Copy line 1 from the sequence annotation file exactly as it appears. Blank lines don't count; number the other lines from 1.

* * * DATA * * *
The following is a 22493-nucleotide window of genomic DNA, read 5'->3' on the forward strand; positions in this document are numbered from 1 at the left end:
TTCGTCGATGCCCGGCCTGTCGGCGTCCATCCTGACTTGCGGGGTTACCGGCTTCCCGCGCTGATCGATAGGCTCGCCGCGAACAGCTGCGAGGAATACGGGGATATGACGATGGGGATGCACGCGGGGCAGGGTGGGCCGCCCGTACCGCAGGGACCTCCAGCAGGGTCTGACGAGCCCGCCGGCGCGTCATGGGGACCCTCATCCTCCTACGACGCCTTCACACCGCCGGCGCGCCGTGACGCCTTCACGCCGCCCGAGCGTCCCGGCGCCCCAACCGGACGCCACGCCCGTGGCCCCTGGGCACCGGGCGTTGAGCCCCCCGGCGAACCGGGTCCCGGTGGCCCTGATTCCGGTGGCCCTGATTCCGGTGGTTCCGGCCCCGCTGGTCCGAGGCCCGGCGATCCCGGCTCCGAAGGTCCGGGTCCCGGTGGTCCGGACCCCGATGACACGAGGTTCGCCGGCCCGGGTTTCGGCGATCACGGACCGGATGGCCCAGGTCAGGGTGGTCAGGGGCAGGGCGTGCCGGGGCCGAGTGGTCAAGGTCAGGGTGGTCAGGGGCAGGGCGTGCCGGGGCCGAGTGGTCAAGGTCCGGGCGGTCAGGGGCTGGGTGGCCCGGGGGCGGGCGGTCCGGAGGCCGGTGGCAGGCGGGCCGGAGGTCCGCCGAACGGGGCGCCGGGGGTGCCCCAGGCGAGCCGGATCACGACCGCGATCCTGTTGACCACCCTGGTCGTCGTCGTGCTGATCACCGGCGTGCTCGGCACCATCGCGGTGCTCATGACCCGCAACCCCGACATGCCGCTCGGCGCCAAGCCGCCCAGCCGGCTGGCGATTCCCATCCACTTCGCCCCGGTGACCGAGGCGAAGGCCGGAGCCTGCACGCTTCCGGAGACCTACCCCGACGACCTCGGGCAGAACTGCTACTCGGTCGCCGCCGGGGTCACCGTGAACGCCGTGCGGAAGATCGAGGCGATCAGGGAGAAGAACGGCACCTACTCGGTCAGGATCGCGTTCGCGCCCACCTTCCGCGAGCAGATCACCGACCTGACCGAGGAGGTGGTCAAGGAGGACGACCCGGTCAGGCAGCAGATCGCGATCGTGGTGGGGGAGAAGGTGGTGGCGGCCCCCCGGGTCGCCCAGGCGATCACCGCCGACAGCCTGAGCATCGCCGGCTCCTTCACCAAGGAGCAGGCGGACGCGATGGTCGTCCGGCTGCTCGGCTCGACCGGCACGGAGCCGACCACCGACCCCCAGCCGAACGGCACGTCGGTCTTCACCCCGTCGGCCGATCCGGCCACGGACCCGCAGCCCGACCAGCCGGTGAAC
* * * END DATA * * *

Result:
The following is a 22493-nucleotide window of genomic DNA, read 5'->3' on the forward strand; positions in this document are numbered from 1 at the left end: